Louisville, Ky., – On Thursday, February 25, from 5:00-8:00 PM, the Louisville Story Program will be celebrating the publication of “I Said Bang!: A History of the Dirt Bowl” with a free event at the Muhammad Ali Center featuring author readings, book signings (books will be available for $20.00), and remarks from local community leaders.Cocktail hour begins at 5:00, and the program begins at 6:00.
In 1969, amid the turmoil of the civil rights era, two college students started the Dirt Bowl, a summer-long outdoor basketball tournament in Louisville’s Algonquin Park. Since then, generations of people have bonded, reunited, competed, laughed, shown off, and celebrated one another at the Dirt Bowl.
I Said Bang! is a book about 46 years of building community through basketball, written by 37 people who have contributed to and been shaped by the Dirt Bowl tradition: organizers, players, spectators, announcers, referees, vendors, and coaches. This book weaves together their stories and experiences to paint an impressionistic portrait of the Dirt Bowl and the community that nurtures and sustains it.
The Louisville Story Program helps historically underrepresented Louisville residents write and publish books about their lives and neighborhoods. “I Said Bang!” is LSP’s second project. Its first book, “Our Shawnee,” was the best-selling book in Louisville in 2014.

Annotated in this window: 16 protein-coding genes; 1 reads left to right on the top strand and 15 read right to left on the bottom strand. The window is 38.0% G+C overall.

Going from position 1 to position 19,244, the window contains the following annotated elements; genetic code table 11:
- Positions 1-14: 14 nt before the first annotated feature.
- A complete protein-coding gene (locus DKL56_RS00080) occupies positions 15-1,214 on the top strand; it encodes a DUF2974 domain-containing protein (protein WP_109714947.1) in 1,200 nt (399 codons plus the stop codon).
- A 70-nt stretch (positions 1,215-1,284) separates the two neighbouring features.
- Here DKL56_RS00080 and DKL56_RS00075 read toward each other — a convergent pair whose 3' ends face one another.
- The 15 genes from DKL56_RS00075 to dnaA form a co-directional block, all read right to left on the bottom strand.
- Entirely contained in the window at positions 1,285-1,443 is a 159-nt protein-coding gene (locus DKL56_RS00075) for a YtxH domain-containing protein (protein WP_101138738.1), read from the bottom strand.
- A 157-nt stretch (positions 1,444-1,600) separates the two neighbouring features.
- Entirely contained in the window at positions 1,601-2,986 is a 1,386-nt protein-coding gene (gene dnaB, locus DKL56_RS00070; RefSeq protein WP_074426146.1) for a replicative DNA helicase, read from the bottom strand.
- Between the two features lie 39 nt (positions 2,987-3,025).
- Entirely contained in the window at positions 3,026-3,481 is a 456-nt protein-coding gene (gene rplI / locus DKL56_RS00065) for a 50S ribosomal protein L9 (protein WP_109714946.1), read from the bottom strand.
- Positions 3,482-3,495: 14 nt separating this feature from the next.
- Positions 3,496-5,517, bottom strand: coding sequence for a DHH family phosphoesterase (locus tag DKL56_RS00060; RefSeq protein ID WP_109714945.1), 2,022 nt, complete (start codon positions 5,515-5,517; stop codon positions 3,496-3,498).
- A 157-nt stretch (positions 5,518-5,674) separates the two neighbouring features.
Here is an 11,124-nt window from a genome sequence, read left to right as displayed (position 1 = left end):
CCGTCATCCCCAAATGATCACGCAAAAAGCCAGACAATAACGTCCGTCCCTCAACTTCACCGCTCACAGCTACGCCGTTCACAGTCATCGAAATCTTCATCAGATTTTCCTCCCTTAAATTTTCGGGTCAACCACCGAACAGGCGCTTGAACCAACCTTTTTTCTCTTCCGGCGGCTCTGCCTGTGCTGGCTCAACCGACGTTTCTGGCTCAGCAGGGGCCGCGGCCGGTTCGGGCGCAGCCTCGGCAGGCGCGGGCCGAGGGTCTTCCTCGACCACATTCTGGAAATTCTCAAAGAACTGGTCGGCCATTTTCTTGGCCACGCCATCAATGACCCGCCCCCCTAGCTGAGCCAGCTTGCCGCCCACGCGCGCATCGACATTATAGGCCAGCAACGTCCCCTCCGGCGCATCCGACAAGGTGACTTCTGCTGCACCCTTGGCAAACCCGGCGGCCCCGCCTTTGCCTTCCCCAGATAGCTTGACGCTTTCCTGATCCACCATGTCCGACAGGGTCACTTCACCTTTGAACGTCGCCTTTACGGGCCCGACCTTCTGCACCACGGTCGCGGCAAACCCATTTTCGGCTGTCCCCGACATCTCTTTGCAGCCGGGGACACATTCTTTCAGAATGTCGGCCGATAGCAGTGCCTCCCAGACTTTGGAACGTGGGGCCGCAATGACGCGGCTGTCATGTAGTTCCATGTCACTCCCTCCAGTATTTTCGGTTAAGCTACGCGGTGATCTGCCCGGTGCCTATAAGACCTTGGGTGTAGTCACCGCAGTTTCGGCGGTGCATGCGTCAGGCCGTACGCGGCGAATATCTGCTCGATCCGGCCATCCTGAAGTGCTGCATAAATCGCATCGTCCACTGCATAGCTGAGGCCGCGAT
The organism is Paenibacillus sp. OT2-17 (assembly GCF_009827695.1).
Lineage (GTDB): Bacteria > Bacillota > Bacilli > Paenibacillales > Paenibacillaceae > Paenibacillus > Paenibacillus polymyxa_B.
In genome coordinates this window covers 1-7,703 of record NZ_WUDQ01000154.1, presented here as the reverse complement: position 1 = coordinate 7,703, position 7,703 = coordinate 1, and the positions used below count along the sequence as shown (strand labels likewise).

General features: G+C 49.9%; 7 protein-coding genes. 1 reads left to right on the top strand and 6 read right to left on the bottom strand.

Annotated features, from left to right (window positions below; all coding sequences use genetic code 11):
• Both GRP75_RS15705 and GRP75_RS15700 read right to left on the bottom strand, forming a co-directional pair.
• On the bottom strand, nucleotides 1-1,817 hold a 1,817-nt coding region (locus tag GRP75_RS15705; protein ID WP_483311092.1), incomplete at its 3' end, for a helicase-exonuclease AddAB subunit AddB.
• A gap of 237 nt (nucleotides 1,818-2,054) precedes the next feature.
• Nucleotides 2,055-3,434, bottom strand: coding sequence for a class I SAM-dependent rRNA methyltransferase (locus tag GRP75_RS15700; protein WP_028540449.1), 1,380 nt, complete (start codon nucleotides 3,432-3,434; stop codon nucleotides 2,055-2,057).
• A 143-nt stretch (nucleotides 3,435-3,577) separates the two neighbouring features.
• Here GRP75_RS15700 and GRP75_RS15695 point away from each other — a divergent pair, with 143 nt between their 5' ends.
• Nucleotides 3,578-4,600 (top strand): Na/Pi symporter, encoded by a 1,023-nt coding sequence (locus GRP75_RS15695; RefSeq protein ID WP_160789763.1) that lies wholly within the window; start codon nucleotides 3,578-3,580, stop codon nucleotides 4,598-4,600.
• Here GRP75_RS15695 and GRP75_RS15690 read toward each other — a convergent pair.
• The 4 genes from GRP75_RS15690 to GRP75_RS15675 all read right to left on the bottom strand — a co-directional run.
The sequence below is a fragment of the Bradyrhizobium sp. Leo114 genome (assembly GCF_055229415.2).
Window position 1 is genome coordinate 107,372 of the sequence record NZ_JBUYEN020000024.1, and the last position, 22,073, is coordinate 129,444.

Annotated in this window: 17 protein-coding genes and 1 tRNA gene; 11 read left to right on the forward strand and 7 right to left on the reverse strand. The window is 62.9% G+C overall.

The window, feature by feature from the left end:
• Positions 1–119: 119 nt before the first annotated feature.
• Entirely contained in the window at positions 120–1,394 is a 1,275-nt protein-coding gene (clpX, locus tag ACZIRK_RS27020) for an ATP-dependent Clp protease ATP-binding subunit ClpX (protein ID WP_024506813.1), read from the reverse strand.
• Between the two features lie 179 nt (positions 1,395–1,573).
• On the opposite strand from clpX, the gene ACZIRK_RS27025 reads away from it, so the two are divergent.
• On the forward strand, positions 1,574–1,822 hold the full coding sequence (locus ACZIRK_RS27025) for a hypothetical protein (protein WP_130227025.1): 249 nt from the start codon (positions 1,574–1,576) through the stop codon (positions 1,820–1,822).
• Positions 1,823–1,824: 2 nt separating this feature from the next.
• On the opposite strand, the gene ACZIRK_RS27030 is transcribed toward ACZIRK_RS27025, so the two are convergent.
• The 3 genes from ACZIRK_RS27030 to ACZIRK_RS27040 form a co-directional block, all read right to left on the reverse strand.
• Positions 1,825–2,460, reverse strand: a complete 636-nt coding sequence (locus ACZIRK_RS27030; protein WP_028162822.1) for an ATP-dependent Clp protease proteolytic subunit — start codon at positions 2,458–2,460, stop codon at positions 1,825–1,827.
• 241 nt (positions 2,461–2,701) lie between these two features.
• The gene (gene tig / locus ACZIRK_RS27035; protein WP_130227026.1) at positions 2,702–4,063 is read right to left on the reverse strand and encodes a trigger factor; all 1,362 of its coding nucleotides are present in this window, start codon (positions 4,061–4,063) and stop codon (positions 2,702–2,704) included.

Contributors to “I Said Bang!” include: Darrell Griffith, Derek Anderson, Jason Osborne, Phillip Bond, Wade Houston, Cornell Bradley, James Caldwell, Janis Carter, Ravon Churchill, David Cosby, Ralph Cox, Ray Cunningham, Howard Duncan, Stephanie Edwards, Paul Gardner, Shawn Grady, Gerald Gray, Wilbur Hackett, Carlo Hayes, Tanisha A. Hickerson, Elwood Johnson, Jay Johnson, Chester King, Ron King, David McConico, Thurman Mitchell, Robert Mitchem, Jamico Morrs, Valerie Owens-Combs, Dee Dee Polk, Neal Robertson, Jason Rushin, Nathaniel R.A. Spencer, Dallas Thornton, George Tinsley, Michael Turner, and Ben Watkins.
Donald Lassere, President and CEO of the Muhammad Ali Center, says, “It is a pleasure to once again be associated with the Louisville Story Program’s new publication. The notion of helping underserved Louisville residents become published authors by telling their unique stories is both uplifting and is in tandem with the Ali Center’s mission. This program builds community and tears down barriers and misconceptions. Mostly, it shines a light on important stories that make Louisville who we are.” Darcy Thompson, director of the Louisville Story Program, says, “Like Muhammad Ali, the Dirt Bowl has had impacts well beyond the arena of sports. We are honored to collaborate with the Muhammad Ali Center for this event, as their involvement helps underscore that legacy and elevate the voices and stories of the people who have helped make the Dirt Bowl such a vital community tradition.”
Embargoed copies of the book are available upon request. The book will be available for purchase at the Louisville Story Program’s website and in local bookstores.